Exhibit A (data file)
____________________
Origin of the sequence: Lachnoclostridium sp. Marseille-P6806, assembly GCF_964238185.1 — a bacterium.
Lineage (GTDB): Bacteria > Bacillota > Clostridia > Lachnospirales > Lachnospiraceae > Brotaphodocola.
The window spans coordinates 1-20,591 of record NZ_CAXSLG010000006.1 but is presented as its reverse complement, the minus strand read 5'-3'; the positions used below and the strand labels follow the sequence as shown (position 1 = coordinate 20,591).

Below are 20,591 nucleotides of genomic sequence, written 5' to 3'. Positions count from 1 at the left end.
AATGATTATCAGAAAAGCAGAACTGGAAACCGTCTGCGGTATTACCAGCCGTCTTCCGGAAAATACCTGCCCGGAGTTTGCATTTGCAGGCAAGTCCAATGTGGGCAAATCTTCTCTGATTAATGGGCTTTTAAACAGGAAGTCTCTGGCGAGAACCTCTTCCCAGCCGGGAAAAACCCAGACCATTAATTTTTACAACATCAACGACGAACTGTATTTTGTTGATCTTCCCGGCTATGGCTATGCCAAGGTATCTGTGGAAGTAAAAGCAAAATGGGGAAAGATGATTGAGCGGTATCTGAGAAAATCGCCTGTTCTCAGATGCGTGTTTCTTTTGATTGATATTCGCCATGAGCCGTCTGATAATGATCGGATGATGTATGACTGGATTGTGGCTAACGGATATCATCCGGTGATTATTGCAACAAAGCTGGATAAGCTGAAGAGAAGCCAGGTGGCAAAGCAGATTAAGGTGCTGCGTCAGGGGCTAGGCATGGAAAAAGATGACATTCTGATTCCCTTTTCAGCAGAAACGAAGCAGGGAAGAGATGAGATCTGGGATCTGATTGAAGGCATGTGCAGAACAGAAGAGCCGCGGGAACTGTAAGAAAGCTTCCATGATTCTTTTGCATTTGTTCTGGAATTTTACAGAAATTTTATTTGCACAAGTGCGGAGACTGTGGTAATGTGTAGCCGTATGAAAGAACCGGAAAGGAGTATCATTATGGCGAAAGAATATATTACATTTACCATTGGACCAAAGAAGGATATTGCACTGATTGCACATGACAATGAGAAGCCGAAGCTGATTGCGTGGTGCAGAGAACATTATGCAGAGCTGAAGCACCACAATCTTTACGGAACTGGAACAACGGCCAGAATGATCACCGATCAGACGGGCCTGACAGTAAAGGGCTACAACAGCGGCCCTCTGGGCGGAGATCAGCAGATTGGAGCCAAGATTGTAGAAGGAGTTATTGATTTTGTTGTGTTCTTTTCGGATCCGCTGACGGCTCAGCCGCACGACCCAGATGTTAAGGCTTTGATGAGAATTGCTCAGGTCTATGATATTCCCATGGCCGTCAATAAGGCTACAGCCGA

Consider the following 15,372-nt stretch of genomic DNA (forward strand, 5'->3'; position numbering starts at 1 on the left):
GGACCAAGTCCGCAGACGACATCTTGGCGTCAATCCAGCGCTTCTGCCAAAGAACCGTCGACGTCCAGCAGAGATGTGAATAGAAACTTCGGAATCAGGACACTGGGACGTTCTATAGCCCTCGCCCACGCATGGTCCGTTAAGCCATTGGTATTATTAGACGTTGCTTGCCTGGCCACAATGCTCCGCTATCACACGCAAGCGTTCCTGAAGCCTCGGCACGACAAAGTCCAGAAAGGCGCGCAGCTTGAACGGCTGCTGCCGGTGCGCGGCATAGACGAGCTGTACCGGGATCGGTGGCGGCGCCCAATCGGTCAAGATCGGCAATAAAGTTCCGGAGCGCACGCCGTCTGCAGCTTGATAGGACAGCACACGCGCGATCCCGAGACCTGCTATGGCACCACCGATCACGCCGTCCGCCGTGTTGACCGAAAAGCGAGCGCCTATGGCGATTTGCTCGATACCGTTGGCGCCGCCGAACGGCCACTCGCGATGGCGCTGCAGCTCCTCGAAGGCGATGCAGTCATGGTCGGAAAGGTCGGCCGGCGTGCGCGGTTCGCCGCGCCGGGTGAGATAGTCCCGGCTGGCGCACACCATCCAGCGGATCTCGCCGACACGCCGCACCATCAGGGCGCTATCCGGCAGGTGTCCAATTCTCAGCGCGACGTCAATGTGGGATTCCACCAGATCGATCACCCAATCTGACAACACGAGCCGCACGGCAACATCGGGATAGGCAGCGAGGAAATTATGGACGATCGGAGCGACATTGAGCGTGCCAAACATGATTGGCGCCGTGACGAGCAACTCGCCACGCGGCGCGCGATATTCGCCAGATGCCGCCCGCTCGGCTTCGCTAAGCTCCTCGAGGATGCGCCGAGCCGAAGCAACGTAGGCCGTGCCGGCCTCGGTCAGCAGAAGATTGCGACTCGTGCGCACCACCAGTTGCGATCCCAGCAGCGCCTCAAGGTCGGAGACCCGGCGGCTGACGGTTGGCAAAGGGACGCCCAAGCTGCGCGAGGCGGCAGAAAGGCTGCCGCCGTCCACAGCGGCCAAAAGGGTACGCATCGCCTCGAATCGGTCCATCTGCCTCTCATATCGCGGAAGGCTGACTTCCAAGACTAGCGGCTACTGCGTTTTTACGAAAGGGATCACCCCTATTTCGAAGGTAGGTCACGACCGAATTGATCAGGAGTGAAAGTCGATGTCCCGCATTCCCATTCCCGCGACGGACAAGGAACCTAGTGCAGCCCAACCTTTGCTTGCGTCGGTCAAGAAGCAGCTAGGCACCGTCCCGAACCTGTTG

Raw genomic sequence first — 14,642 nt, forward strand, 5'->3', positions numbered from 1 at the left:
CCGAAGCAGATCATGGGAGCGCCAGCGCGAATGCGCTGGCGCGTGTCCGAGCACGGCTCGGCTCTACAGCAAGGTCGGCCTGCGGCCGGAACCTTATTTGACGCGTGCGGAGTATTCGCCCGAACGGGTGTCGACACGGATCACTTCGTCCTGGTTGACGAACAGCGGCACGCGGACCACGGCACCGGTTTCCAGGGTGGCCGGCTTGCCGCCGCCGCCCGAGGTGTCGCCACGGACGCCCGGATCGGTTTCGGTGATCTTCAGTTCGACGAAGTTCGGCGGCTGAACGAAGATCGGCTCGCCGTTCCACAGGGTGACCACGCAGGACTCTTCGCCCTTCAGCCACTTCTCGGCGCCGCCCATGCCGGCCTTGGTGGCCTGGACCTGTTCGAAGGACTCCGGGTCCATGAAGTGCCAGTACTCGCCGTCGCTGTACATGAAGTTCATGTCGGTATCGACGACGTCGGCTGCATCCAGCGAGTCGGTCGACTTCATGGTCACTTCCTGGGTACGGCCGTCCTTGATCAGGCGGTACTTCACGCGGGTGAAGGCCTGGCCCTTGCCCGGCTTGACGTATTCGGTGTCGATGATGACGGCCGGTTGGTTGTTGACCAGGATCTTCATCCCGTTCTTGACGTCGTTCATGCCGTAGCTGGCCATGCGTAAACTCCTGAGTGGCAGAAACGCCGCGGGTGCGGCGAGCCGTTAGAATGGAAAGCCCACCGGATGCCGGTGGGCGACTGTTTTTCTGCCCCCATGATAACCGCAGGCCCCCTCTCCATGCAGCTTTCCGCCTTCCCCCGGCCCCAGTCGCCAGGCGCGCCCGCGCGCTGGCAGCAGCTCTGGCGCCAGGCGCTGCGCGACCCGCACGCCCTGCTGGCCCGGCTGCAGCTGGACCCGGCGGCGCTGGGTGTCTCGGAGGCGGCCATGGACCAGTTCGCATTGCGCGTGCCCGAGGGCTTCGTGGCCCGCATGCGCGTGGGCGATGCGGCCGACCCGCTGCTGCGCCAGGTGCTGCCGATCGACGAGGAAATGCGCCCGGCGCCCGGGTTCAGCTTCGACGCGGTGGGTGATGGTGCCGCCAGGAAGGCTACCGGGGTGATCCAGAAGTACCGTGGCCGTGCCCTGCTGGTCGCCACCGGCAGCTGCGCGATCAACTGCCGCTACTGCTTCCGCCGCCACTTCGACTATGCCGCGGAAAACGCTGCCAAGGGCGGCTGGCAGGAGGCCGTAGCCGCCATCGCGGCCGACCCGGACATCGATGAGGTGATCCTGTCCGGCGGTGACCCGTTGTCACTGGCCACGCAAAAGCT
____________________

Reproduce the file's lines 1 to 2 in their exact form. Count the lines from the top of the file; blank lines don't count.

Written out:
Origin of the sequence: Lachnoclostridium sp. Marseille-P6806, assembly GCF_964238185.1 — a bacterium.
Lineage (GTDB): Bacteria > Bacillota > Clostridia > Lachnospirales > Lachnospiraceae > Brotaphodocola.